(For those of you who do not want to read this whole blog, there is a
summary at the end of this post !) *
As I’ve previously discussed in this forum, protecting
yourself from the sun’s harmful UV rays is one of the most effective means of
maintaining your appearance and your health. According to the Skin Cancer
Foundation, almost 20% of Americans will develop will develop a form of skin
cancer at some point, making it the most common category of cancer in the US.
Although the public is far more aware of the importance of sunscreen than in
the past, sunscreen is still underutilized and little understood by the average
In addition, a lifetime of overexposure can lead to
wrinkles, discoloration and textural chances frequently referred to as “leather
skin.” In fact, recent
study from Australia documenting the benefit of regular sunscreen use in
slowing the aging process has been extensively covered in the mainstream media
this past month and is also worth reading.
or UV radiation refers to range of energy just bordering the visible spectrum.
Within this spectrum there are subcategories corresponding to wavelength and
energy, and consequently to their effects on human skin. Among these
subcategories are UVA and UVB.
UVA rays are lower energy than
UVB, and are not associated with sunburn or erythema; however, they damage
collagen leading to wrinkling and loosening of the skin, and may cause indirect
DNA damage. This damage along with other mechanisms may also lead to skin
UVB rays heat up the melanin in
your skin, causing sunburn, but can also damage DNA in skin cells, contributing
to skin cancers.
is essential to look for “broad spectrum”
sunscreens that protect you from both UVA and UVB rays.
Physical or Chemical Block
are essentially two mechanisms whereby sunscreens protect the skin from the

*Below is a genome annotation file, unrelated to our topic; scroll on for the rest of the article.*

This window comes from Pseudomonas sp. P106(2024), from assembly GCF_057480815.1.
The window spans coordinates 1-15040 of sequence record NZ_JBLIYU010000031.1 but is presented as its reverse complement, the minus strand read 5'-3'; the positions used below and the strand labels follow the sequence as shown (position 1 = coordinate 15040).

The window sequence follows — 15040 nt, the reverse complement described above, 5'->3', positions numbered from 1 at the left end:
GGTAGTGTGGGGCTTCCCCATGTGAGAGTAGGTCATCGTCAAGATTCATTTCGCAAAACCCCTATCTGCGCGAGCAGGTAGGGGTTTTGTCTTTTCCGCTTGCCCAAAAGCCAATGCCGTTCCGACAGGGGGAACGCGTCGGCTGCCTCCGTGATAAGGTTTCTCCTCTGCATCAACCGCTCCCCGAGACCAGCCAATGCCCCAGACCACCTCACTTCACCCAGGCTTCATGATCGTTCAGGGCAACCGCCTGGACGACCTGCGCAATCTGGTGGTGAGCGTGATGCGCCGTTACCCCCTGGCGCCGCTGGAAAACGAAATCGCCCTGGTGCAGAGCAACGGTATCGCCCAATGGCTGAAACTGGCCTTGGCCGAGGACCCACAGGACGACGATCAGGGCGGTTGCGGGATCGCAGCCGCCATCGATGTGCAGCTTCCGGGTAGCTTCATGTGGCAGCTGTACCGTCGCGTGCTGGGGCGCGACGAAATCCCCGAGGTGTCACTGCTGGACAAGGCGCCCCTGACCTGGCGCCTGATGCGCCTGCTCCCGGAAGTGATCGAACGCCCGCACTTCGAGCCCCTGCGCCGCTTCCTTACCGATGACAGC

spectrum of UV rays: chemical and physical.
Chemical blocks work by absorbing
UV radiation. Studies show that they are far more effective at blocking UVB
radiation, and they degrade with exposure to light and so must be more
frequently reapplied. Some chemical blockers also absorb UVA rays, but there is
no means of uniformly measuring this capability, as SPF measures efficacy only against
UVB rays. It is important to note that SPF (Sun Protection Factor) does not
denote a linear increase in efficiency. Whereas SPF 15 sunscreen absorbs
approximately 93% of UVB rays, an SPF of 30 yields a 97% absorption rate.
Nonetheless, I recommend using a broad spectrum sunscreen of SPF 30 or higher.
Physical blocks are generally
inorganic compounds—titanium dioxide
or zinc oxide—that reflect and scatter
sunlight before it reaches the skin. Physical blocks are generally less
irritating to sensitive skin, and are more effective in blocking the spectrum
of UV rays. Although traditionally less cosmetically appealing because they
remained visible (usually bright white), new technology including micronized
particles allows for less visible physical block sunscreens.
employing chemical blocking mechanisms are sometimes referred to as sunscreen,
whereas physical blocks are referred to as sunblock; however, the most recent
FDA guidelines do not permit manufacturers to label any product “sunblock”
because it “overstates its effectiveness.”
Usage and Reapplication
sunscreen is only effective inasmuch as you use it. As per FDA guidelines,
sunscreens that claim to be water-resistant must indicate if they are effective
for 40 or 80 minutes, but no currently available sunscreen should be considered
effective beyond 80 minutes while swimming or sweating. Furthermore, UV rays
pass through most light clothing, and are not limited to the beach or golf
course. Sunscreen should be worn daily, year round—especially
on exposed skin like the ears, neck and face. When exercising or
going in the water for any reason, sunscreen should ideally be reapplied every
hour to ninety minutes.
*What to Look For on the Bottle
summary, you’re best off using a broad spectrum
sunscreen with a 30+ SPF that contains a physical
block. Many sunscreens contain both physical and chemical blocks, but physical
blocks are the most effective at protecting you from carcinogenic UVB and the
UVA rays that cause aging. Look for zinc oxide or titanium dioxide in the ingredients. If you are prone to breakout,
look for sunscreen labeled noncomedogenic (non-acne causing). Buy water-resistant sunscreen effective up to 80 minutes, and reapply, reapply, reapply!